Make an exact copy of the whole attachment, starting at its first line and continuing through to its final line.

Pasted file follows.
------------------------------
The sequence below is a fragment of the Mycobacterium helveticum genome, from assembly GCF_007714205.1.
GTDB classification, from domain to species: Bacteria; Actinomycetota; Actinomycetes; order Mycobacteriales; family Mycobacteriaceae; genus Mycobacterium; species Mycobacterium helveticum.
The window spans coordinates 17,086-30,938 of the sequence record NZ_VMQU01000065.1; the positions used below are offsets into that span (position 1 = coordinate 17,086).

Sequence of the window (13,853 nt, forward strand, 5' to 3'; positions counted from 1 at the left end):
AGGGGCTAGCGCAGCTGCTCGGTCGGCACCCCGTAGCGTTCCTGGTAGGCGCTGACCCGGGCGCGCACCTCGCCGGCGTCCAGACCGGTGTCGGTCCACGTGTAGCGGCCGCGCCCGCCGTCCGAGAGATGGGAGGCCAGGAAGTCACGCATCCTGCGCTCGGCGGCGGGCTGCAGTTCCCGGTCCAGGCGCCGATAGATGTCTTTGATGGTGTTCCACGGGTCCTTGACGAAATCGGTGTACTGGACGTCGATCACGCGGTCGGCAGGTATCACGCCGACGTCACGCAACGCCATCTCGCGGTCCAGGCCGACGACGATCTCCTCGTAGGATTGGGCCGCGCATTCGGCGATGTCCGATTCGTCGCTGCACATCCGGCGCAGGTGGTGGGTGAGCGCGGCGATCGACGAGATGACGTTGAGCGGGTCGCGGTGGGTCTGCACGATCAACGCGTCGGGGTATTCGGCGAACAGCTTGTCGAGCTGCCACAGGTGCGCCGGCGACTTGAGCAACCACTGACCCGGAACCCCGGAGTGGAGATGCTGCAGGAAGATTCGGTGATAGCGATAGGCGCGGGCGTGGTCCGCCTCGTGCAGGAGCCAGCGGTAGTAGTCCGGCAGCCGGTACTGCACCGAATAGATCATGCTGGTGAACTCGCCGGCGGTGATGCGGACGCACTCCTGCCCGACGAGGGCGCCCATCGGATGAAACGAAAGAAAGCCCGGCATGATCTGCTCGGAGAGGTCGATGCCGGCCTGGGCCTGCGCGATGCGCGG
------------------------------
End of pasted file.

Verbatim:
The sequence below is a fragment of the Mycobacterium helveticum genome, from assembly GCF_007714205.1.
GTDB classification, from domain to species: Bacteria; Actinomycetota; Actinomycetes; order Mycobacteriales; family Mycobacteriaceae; genus Mycobacterium; species Mycobacterium helveticum.
The window spans coordinates 17,086-30,938 of the sequence record NZ_VMQU01000065.1; the positions used below are offsets into that span (position 1 = coordinate 17,086).

Sequence of the window (13,853 nt, forward strand, 5' to 3'; positions counted from 1 at the left end):
AGGGGCTAGCGCAGCTGCTCGGTCGGCACCCCGTAGCGTTCCTGGTAGGCGCTGACCCGGGCGCGCACCTCGCCGGCGTCCAGACCGGTGTCGGTCCACGTGTAGCGGCCGCGCCCGCCGTCCGAGAGATGGGAGGCCAGGAAGTCACGCATCCTGCGCTCGGCGGCGGGCTGCAGTTCCCGGTCCAGGCGCCGATAGATGTCTTTGATGGTGTTCCACGGGTCCTTGACGAAATCGGTGTACTGGACGTCGATCACGCGGTCGGCAGGTATCACGCCGACGTCACGCAACGCCATCTCGCGGTCCAGGCCGACGACGATCTCCTCGTAGGATTGGGCCGCGCATTCGGCGATGTCCGATTCGTCGCTGCACATCCGGCGCAGGTGGTGGGTGAGCGCGGCGATCGACGAGATGACGTTGAGCGGGTCGCGGTGGGTCTGCACGATCAACGCGTCGGGGTATTCGGCGAACAGCTTGTCGAGCTGCCACAGGTGCGCCGGCGACTTGAGCAACCACTGACCCGGAACCCCGGAGTGGAGATGCTGCAGGAAGATTCGGTGATAGCGATAGGCGCGGGCGTGGTCCGCCTCGTGCAGGAGCCAGCGGTAGTAGTCCGGCAGCCGGTACTGCACCGAATAGATCATGCTGGTGAACTCGCCGGCGGTGATGCGGACGCACTCCTGCCCGACGAGGGCGCCCATCGGATGAAACGAAAGAAAGCCCGGCATGATCTGCTCGGAGAGGTCGATGCCGGCCTGGGCCTGCGCGATGCGCGG